That said, from rags to riches, log house to White House, ambition in the twenty-first century retains its centrality in the American mythos. In America people believe that anyone can become anything through effort and industry. In the twentieth century publisher Henry Luce ( 1898–1967 ) captured this ideal when he wrote of the American spirit to which “all of us are called, each to his own measure of capacity, and each in the widest horizon of his vision, to create the first great American Century” ( 1941, 65 ). In the second decade of the twenty-first century, Americans have been shocked by what might be termed a “crisis of ambition.” In the wake of the largest financial crisis since the Great Depression, for many Americans, ambition is seen as a luxury, when survival seems challenging enough. But it may be inevitable that Americans question aspects of their national self when they falter. As in one's life, when things seem to be shaping up not quite as imagined, one looks inward. This momentary and uncharacteristic national introspection becomes paramount, wherein all that constitutes “American-ness,” including ambition, are interrogated most closely. But once Americans recover from this crisis of confidence, they will forget this moment, and ambition will again become inevitable and American, a quality beyond reproach, creating a nation without self-doubt.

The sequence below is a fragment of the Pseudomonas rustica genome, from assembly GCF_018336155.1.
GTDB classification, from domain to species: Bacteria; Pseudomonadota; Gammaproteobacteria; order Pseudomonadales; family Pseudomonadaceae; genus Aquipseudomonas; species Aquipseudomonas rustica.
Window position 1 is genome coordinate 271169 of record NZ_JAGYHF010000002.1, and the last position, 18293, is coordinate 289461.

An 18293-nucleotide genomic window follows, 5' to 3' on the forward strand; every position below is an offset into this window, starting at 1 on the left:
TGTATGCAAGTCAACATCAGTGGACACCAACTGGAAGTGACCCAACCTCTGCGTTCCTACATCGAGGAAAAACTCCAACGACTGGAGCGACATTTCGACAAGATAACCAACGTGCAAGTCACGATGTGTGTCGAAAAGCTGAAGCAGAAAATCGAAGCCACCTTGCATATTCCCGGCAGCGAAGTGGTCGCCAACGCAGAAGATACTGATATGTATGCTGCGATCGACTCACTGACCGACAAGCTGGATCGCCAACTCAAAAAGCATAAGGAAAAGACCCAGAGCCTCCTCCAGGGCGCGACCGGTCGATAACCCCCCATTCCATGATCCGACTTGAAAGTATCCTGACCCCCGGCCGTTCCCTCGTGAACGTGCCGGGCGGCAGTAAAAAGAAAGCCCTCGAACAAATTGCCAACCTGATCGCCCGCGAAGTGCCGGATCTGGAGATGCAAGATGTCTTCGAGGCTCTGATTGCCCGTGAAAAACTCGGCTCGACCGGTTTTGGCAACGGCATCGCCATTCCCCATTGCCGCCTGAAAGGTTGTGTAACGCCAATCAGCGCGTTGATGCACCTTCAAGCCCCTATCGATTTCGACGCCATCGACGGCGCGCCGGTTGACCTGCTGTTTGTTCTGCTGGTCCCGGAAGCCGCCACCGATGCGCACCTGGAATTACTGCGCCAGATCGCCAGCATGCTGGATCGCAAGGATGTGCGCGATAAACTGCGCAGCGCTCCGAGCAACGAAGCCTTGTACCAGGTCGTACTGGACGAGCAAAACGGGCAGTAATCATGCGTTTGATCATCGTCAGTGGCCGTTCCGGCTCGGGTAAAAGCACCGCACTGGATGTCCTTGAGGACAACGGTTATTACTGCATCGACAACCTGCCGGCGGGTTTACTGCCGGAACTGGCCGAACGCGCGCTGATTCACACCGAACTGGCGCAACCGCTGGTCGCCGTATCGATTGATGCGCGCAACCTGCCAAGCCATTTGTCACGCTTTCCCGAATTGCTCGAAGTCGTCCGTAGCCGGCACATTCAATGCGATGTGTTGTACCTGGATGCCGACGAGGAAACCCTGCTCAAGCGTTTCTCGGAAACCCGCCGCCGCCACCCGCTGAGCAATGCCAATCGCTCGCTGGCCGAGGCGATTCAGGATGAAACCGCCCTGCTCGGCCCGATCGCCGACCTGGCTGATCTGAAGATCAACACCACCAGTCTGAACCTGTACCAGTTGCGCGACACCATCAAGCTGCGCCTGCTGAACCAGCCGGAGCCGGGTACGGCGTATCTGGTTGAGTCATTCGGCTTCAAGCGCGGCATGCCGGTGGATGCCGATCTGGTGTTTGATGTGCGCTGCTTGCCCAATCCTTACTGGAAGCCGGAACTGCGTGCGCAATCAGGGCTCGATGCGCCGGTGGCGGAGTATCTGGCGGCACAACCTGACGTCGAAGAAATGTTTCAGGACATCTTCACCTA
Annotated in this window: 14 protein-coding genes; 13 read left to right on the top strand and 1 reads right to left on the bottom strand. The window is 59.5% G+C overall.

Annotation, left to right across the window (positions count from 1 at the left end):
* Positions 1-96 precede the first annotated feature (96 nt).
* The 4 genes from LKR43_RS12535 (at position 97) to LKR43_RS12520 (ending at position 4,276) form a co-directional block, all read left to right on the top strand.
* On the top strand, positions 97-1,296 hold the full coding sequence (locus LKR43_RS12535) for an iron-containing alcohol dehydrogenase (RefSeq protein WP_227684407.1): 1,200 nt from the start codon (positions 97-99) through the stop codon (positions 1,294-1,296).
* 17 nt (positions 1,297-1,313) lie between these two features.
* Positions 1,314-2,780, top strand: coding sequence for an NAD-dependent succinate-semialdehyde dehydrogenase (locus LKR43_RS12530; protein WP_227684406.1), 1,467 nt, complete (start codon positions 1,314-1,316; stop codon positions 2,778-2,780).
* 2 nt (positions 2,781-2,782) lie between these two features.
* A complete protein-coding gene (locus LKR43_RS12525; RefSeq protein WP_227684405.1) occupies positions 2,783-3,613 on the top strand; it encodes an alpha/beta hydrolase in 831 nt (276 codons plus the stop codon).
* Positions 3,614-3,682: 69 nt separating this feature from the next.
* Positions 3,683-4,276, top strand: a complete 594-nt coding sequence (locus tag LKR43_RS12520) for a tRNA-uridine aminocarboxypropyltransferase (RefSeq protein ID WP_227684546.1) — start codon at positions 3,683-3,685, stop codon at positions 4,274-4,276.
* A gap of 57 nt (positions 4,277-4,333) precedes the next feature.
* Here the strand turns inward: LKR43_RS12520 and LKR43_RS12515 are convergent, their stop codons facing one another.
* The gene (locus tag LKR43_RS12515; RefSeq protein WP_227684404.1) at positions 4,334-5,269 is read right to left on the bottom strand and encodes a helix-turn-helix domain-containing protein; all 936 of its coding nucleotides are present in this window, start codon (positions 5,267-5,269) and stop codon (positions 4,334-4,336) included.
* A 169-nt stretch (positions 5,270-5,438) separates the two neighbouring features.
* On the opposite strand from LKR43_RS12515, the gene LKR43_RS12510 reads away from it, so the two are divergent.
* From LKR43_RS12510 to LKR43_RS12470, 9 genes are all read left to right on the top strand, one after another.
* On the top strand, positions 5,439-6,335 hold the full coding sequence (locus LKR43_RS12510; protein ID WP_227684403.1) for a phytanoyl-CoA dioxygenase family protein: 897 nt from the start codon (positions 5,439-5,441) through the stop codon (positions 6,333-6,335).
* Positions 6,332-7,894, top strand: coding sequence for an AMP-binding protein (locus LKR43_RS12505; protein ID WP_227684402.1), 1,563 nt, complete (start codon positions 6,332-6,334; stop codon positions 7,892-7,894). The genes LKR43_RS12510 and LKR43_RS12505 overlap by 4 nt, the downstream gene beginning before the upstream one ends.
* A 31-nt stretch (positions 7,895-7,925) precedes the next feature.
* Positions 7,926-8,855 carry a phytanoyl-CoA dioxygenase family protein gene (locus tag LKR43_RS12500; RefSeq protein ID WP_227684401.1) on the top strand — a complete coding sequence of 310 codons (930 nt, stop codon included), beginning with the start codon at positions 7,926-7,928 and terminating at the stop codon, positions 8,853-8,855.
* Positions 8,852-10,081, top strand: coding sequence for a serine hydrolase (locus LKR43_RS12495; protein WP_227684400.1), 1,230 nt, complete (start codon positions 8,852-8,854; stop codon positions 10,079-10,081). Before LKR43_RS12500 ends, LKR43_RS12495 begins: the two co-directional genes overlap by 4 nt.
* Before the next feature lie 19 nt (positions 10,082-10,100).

SEE ALSO American Dream ; Leadership ; Leadership and Women ; Power ; Separation of Powers .
Bacon, Francis. “Of Ambition.” In Essays, Civil and Moral (1909–14), XXXVI. Bartleby. http://www.bartleby.com/3/1/36.html .
Luce, Henry. “The American Century.” Life (February 17, 1941): 61–5.
Madison, James. “Federalist No. 51.” Constitution Society. June 11, 2015. http://www.constitution.org/fed/federa51.htm .
Schlesinger, Joseph A. Ambition and Politics: Political Careers in the United States. Chicago: Rand McNally, 1966.
William Casey King